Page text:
Revelation 19 may well point to a period in history when Christ will overthrow false teaching and persecution by His Spirit, Word, Church and Providence, but by the prophetic perspective Revelation 19 also points further to the end of time when Christ will return in His glory.

And they marched up over the broad plain of the earth and surrounded the camp of the saints and the beloved city, but fire came down from heaven and consumed them (Rev 20:9)

Bahnsen pointed out that fire is associated with Christ's Second Coming and the End of the World:

and to grant relief to you who are afflicted as well as to us, when the Lord Jesus is revealed from heaven with his mighty angels in flaming fire, inflicting vengeance on those who do not know God and on those who do not obey the gospel of our Lord Jesus.(II Thess 1:7-8)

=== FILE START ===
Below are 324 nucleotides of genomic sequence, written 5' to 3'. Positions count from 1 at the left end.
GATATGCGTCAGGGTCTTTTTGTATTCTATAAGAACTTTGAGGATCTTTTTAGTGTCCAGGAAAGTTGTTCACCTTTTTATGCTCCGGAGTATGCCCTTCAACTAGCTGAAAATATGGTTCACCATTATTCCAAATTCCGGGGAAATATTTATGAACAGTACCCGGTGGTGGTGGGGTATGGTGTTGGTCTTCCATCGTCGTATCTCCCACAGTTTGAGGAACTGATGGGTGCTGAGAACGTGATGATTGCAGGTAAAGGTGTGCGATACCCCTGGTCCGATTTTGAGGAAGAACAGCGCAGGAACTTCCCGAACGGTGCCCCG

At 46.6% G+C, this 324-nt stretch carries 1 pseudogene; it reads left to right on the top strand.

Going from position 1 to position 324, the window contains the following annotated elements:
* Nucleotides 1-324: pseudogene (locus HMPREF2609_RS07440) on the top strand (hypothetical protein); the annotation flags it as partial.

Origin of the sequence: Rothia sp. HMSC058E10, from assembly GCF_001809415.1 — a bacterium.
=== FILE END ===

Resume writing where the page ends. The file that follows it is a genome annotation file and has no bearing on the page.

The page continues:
So from an orthodox non-heretical preterist approach, Christ's Second Advent is at least anticipated in Revelation 19, and is also taught in Revelation 20:9-10. But see books (or tapes or CDs) by Gentry, Bahnsen, Mathison's "Postmillennialism" (PandR) - and also books by the idealist amils (e.g. Riddlebarger, Hendriksen) if you want a different point of view.